Detroit turns 310

champagne tower

[Source]

Dear Detroit,

It seems like just yesterday that our rascal voyageur, Antoine Laumet, the self-styled Sieur de Cadillac, shored his canoes on a verdant bluff above the straits and struck a flag in the ground for the glory of God and King Louis XIV.

Where have these 310 years gone? They’ve been a whirl of impossible circumstances, impossible people, impossible luck. Dapper steamboat captains. Damsels in French pony carts. All-night parties on the frozen river. Boy governors, shoemaker mayors, and speedboat-racing daughters of industry. (Also, Bavarian princess daughters of industry.)

Remember when you were surrendered to the British in 1812? What was THAT all about?

People from all over the world have come to your shores to make their lives better. Political unrest, geographical upheaval, potato blights, crooked land speculation, the hunger for freedom and the plain-old desire to try something different have all brought settlers here. And they made you a pretty cosmopolitan place, right from the get-go. Cadillac’s  first settlers mingled and married local Huron girls. Gabriel Richard came to escape the Jacobins. German lager-makers, Irish brawlers, Polish girls who went to work in cigar factories. New England Yankees who came to make a buck. Some of them did. Russian Jews, like my grandfather, who built flophouses and ran sugar for the Purple Gang. Kentucky peasants like my grandmother, who met my grandfather at a deli. Mid-Michigan farm girls, like my maternal grandma, who came to Detroit with her husband and worked in a munitions plant during World War II.

Ulysses S. Grant was here, smoking and drinking at musty old dive bars. Frederick Douglass and John Brown met here for the last time. Martin Luther King, Jr. was here. The Prince de Joinville was here, looking for the lost Dauphin. Tecumseh was here.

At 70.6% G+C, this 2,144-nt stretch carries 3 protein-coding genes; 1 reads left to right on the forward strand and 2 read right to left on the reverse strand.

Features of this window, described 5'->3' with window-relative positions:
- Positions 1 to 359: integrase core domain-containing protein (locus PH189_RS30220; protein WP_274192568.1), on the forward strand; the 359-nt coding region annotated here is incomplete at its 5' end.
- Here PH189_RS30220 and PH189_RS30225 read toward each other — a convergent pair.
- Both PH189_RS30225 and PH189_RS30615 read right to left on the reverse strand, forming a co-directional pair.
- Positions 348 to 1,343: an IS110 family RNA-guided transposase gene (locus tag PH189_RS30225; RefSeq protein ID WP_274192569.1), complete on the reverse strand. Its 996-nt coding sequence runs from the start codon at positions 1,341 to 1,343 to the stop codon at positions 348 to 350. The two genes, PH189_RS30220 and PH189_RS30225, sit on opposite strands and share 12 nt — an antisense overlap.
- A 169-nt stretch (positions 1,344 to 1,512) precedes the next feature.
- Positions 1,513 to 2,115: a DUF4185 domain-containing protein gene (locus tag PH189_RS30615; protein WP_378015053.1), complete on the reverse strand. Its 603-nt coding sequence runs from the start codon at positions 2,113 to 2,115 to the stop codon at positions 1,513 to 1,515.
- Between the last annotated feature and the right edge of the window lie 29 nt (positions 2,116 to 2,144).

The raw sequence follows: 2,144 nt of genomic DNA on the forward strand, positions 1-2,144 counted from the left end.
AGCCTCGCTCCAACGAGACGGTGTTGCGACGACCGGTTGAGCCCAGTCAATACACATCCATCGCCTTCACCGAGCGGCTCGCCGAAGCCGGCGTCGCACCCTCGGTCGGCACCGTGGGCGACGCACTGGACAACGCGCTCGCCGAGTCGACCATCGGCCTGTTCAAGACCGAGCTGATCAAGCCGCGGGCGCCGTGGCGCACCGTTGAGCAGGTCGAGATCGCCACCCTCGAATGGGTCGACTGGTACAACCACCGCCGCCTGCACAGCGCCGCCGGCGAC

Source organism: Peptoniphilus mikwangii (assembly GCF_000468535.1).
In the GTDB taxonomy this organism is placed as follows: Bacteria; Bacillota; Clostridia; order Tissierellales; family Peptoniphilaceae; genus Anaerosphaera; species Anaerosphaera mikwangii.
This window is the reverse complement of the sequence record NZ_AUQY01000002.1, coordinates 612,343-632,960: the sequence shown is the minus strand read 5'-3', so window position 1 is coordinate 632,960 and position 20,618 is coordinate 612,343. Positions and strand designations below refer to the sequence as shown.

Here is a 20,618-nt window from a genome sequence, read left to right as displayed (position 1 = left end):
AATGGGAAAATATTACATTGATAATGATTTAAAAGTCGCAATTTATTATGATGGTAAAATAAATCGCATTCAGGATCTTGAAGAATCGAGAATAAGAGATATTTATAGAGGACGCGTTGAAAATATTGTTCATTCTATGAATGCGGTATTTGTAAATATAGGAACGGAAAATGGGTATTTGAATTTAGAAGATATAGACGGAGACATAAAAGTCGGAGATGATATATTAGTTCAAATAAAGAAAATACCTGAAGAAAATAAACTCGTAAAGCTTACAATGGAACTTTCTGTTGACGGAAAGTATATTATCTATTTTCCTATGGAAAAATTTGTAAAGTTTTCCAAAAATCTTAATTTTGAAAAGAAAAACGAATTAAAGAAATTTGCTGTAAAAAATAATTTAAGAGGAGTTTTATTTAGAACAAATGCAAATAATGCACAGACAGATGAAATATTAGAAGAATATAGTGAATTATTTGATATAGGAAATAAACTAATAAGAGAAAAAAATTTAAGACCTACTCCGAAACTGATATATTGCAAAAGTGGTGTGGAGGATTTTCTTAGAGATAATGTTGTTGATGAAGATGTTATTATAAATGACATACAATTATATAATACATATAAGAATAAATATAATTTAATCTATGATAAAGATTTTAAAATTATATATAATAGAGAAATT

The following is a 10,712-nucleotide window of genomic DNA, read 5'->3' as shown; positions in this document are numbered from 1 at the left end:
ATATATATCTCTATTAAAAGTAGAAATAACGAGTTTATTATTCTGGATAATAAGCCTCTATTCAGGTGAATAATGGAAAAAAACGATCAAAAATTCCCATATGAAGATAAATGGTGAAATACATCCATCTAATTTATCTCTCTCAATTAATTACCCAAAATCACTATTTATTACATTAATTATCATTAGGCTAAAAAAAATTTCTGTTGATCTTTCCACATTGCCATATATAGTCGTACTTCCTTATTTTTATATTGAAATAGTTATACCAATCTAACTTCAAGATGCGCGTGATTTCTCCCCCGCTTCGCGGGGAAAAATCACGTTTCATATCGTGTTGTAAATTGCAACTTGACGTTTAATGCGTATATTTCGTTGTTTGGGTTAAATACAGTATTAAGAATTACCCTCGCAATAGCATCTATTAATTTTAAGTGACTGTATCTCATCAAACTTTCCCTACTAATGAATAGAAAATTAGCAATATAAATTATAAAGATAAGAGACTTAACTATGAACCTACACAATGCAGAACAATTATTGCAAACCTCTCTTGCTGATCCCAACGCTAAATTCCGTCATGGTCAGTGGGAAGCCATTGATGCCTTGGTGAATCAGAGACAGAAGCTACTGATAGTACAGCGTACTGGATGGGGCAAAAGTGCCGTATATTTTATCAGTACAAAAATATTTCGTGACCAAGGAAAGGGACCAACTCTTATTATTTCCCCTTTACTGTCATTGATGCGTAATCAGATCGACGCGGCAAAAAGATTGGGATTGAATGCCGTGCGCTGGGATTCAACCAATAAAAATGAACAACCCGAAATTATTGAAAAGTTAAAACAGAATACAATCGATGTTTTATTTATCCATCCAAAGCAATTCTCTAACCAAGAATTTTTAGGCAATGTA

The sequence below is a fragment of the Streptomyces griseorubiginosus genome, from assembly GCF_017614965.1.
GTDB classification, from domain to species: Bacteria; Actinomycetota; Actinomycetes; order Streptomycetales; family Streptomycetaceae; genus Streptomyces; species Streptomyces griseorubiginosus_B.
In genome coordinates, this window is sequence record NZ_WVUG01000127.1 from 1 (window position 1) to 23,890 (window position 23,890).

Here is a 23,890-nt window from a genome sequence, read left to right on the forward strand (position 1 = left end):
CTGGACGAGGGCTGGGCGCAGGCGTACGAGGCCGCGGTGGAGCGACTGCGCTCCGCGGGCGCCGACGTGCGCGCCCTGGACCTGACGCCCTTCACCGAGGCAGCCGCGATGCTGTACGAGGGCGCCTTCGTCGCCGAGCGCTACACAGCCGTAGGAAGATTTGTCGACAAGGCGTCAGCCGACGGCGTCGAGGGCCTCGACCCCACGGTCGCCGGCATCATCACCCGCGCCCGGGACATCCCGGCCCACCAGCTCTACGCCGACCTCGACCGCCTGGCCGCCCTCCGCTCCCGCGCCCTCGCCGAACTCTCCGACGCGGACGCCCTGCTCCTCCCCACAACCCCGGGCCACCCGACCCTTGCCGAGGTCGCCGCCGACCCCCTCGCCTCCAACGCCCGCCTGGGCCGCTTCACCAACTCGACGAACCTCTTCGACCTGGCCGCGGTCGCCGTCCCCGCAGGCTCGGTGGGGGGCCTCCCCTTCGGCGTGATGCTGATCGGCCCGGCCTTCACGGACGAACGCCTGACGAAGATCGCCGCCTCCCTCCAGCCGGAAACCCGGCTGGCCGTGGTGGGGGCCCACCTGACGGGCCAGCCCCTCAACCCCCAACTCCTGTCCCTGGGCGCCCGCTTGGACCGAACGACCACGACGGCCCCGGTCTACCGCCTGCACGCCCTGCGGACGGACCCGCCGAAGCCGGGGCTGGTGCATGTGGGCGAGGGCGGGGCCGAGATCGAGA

Keep at it, Detroit. I know it sometimes seems like you are not what you used to be. And that is true. But what city is? And why would we want it that way? Don’t let anyone tell you it’s over. Taken as a whole, these 310 years have been pretty remarkable. With a lot of grit and a little of that strange and ancient charm, you’ll enjoy 310 more.

With so much love,

The Night Train

P.S. – The Detroit Historical Society is celebrating with birthday cake, a special program called Seven Days: Seven Stories and free admission Sunday, July 24 – Sunday, July 31. The line-up looks wonderful.

P.P.S. – We are kicking off a special program of our own next week. A little celebratory summer cocktail party, of sorts. With LOTS of special guests. But no actual cocktails. Unless you want to come over and have a cocktail! Which can be arranged.

Last year’s post: Detroit turns 309

#1701#antoine cadillac#Detroit#detroit historical society#detroit history#founding of detroit

Comments

  1. eno - July 25, 2011 @ 2:52 pm

    Nice that you point to Richard. Reading about him just now in “Stevens T. Mason: Misunderstood Patriot.” Richard died of cholera in Detroit after ministering to the sick soldiers moored on ships traveling west on their way to fight the dreaded native-troublemaker of midwest “BlackHawk” in 1832. BTW, Mason opened the empty top floors of the Capitol bldg. to care for the sick during the cholera epidemc. Ypsi and other surrounding communities threatened to shoot anyone who crossed their health-conscious barriers to entry (including Mason).
    As always, love your blog.
    😉
    p.s. big thing coming to Capitol Park. Stay tuned.

Leave a Reply

Your email address will not be published / Required fields are marked *